Is the new Miocene sperm whale Leviathan validly named?
June 30, 2010
By now most SV-POW! readers will have heard of Leviathan melvillei, the big-toothed Miocene sperm whale that was named in Nature today (Lambert et al. 2010) — if not, see for example the Discover Magazine blog article for the basics.
My first thought was “Wow, that is one awesome animal.”
My second was, “I can’t believe no-one’s used the genus name Leviathan before”.
But it’s really not clear what’s being said here: the relevant page from the printed edition says “Levathan Koch , Descr. of Missourium, 1840, 13 (as Leviathan p. 14). — Mamm”. The use of italics suggests that the NZ editors considered the name as nomenclaturally valid, but the relation between the names Levathan [sic] and Leviathan is not clear.
Looking around a bit more, I found Lindsay (1991) which happens to discuss the specimen in question, and at least some of the publications. The first page of this article is freely available and says:
The mastodon’s remains had been discovered by Albert Koch in 1840 on the Pomme de Terre River in Benton or Hickory County in Missouri, and possibly parts were from Jefferson County as well. A skeleton was assembled later that year in Koch’s St. Louis museum and went on display as the Missourium or Missouri Leviathan. Koch also referred to the specimen as Levathan [sic] Missourii (1841) and Leviathan Missouriensis (1843), by which time he had also given it the name Missourium Theristocaulodon on account of “its enormous sickle shaped tusks”.
[Update, 1st July. It’s now apparent that Lindsay (1991) overlooked a passage in the 1841 first edition of Koch’s pamphlet in which he established the name Leviathan two years before the 5th edition in which its name was included in the expanded title. Thanks to Christopher Taylor for pointing this out.]
The first thing to note is of course that Koch was a truly horrible taxonomist. He proposed three distinct genus names for a single specimen in a space of three years, and as in fact became apparent subsequently, they are all junior synonyms of Mammut, the mastodon. The second thing to note is that he was a truly horrible palaeobiologist, concluding for spurious reasons that his specimen was an aquatic animal (hence his use of the name of the biblical sea-monster).
I don’t know whether Lindsay addressed this question, as I only have the first page of his article (and if anyone who has access can send me the whole thing I’ll be grateful). But now that I knew to search for the relevant date, 1843, I was able to find Montagu and Peterson (1944), which contains the answer:
Sometime during 1843 Koch took his collections to Ireland where they, together with the Missourium, were exhibited at Dublin. Here appeared the “Fifth edition, enlarged,” of his pamphlet together with a new title-page and a completely rewritten and revised text .
And note 25 is the full reference:
Description of the Missourium Theristocaulodon (Koch) or Missouri Leviathan (Leviathan Missouriensis,) together with its supposed habits, and the Indian Traditions: also, comparison on the Whale, Crcocodile, and Missourium, with the Leviathan, as described in the 41st Chapter of the Book of Job; by Albert Koch. Printed by C. Crookes, 87 Chapel Street, Dublin: 28 pp., 8°, 1843.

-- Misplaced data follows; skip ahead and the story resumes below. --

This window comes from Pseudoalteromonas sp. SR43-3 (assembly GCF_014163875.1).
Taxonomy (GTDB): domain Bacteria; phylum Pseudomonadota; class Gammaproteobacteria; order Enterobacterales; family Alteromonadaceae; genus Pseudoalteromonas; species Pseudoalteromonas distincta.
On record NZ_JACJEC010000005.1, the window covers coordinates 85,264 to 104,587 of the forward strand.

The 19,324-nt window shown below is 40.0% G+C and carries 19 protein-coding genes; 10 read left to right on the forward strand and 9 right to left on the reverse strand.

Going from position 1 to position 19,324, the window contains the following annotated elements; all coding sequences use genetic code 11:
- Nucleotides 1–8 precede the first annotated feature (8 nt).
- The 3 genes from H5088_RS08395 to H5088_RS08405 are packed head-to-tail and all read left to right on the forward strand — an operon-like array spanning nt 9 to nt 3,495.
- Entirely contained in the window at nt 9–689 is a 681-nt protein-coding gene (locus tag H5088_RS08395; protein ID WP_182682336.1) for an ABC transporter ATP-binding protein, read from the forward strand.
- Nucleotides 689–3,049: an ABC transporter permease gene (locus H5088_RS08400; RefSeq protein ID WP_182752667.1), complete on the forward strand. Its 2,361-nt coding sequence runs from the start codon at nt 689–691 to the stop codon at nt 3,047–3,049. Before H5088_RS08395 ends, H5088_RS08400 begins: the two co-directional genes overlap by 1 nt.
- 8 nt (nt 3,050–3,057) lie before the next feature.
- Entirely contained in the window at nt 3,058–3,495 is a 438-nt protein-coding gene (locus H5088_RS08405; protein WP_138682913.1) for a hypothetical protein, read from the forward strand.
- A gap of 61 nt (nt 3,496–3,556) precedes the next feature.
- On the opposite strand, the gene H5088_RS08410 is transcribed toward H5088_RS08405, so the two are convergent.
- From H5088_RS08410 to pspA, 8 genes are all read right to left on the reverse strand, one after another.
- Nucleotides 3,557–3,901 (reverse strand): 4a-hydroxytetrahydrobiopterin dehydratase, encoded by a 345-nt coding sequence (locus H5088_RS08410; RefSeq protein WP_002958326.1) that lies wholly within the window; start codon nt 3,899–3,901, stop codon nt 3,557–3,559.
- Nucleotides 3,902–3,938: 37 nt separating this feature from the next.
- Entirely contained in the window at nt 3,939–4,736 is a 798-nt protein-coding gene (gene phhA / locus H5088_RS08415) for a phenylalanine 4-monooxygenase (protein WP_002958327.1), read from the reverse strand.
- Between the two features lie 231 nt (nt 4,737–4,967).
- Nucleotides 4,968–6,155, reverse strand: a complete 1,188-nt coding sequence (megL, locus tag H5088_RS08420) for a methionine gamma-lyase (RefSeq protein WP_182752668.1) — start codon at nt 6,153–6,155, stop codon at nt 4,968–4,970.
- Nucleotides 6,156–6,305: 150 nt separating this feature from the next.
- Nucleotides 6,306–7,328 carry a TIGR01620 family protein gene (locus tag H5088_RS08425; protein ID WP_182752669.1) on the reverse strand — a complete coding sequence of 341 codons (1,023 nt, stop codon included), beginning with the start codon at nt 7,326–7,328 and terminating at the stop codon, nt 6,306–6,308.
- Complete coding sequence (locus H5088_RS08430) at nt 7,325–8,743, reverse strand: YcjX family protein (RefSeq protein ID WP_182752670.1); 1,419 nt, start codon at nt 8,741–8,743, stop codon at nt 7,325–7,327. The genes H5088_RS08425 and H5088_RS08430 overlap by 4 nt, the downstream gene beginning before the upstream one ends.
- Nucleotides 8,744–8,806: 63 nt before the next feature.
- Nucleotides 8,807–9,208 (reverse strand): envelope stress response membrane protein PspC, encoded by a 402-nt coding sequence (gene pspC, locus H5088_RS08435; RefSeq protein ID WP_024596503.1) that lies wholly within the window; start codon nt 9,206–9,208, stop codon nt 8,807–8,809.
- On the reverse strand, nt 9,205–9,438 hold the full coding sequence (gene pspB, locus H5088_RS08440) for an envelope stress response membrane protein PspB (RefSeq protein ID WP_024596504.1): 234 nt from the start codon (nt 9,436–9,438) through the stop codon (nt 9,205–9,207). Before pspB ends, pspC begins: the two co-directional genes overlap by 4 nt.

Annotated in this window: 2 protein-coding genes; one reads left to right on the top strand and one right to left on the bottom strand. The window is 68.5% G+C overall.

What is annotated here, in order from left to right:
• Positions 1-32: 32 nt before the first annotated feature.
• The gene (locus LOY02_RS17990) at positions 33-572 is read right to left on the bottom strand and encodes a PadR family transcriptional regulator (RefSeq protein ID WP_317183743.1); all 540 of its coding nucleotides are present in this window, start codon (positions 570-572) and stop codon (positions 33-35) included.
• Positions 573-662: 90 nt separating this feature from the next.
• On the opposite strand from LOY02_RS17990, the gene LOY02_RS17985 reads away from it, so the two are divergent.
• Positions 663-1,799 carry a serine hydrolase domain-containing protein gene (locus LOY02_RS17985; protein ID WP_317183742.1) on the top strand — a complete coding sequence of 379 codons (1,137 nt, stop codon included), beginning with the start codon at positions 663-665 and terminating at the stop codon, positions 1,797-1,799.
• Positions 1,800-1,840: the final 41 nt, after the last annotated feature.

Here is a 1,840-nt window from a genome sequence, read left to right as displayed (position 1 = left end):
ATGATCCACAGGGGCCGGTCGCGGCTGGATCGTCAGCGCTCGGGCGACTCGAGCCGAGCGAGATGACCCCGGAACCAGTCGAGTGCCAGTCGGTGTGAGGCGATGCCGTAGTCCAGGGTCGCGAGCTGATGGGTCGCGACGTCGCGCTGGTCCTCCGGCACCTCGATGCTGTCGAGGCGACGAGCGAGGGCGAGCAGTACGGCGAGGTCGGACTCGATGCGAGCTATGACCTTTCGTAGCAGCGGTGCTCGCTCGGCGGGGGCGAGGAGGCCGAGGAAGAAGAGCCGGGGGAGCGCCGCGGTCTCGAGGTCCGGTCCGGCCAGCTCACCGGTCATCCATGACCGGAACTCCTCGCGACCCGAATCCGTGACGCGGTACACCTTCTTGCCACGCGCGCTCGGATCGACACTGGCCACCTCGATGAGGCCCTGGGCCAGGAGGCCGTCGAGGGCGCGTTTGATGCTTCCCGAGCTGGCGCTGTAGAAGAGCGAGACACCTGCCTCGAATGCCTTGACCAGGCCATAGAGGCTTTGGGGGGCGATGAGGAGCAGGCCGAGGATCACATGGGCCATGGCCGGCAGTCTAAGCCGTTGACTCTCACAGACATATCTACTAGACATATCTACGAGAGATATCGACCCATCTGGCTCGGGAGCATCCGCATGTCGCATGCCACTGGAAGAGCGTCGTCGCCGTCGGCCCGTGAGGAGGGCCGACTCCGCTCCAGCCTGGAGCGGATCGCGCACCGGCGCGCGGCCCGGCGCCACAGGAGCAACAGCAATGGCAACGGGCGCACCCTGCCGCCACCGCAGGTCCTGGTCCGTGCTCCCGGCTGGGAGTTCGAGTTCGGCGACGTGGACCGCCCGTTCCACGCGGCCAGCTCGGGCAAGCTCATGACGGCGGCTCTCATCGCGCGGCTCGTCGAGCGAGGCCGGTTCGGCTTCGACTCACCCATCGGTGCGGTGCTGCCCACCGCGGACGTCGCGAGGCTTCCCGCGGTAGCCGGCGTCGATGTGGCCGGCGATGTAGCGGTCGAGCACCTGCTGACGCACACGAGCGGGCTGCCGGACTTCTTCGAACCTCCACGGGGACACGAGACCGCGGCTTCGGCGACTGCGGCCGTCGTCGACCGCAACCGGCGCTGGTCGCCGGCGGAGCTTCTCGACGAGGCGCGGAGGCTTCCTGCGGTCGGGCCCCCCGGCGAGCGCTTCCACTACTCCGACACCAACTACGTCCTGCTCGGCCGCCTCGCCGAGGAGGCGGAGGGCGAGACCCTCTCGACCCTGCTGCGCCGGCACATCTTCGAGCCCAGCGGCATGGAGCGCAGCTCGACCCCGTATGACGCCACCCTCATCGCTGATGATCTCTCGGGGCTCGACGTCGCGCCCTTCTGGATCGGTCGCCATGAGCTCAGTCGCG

It seems apparent from the typography here — with the words “Leviathan Missouriensis” being the only words of the title set in italics — that Koch was indeed publishing this as a scientific name.
Just to reiterate: if the name was validly published according to the tenets of the ICZN, then the genus name Leviathan Koch 1843 is nomenclaturally valid even though taxonomically it’s junk, being a junior objective synonym of Levathan Koch 1841 and a junior subjective synonym of Mammut Blumenbach 1799. And if it’s nomenclaturally valid, then that name is preoccupied, and Lambert et al. will need to propose a replacement name for their awesome whale.
All of this is based on glimpses of single pages and suchlike of the various relevant papers: I don’t have the full text of Lindsay (1991) or Montagu and Peterson (1944), and I have never clapped eyes on the crucial Koch (1843) at all. So it’s perfectly possible that I’ve overlooked something, and the genus Leviathan Koch 1843 was not validly published. This should definitely by confirmed or denied by someone who has a copy of that publication.
But at the moment, things aren’t looking good for Leviathan Lambert et al. 2010.
- Koch, Albert. 1843. Description of the Missourium Theristocaulodon (Koch) or Missouri Leviathan (Leviathan Missouriensis,) together with its supposed habits, and the Indian Traditions: also, comparison on the Whale, Crcocodile, and Missourium, with the Leviathan, as described in the 41st Chapter of the Book of Job. C. Crookes, Dublin. 28 pages.
- Lambert, Olivier, Giovanni Bianucci, Klaas Post, Christian de Muizon, Rodolfo Salas-Gismondi, Mario Urbina and Jelle Reumer. 2010. The giant bite of a new raptorial sperm whale from the Miocene epoch of Peru. Nature 466:105-108. doi:10.1038/nature09067
- Lindsay, William. 1991. “Mammoth” Task. Curator: The Museum Journal 34(4):261-272.
- Montagu, M. F. Ashley, and C. Bernard Peterson. 1944. The Earliest Account of the Association of Human Artifacts with Fossil Mammals in North America. Proceedings of the American Philosophical Society 87(5):407-419.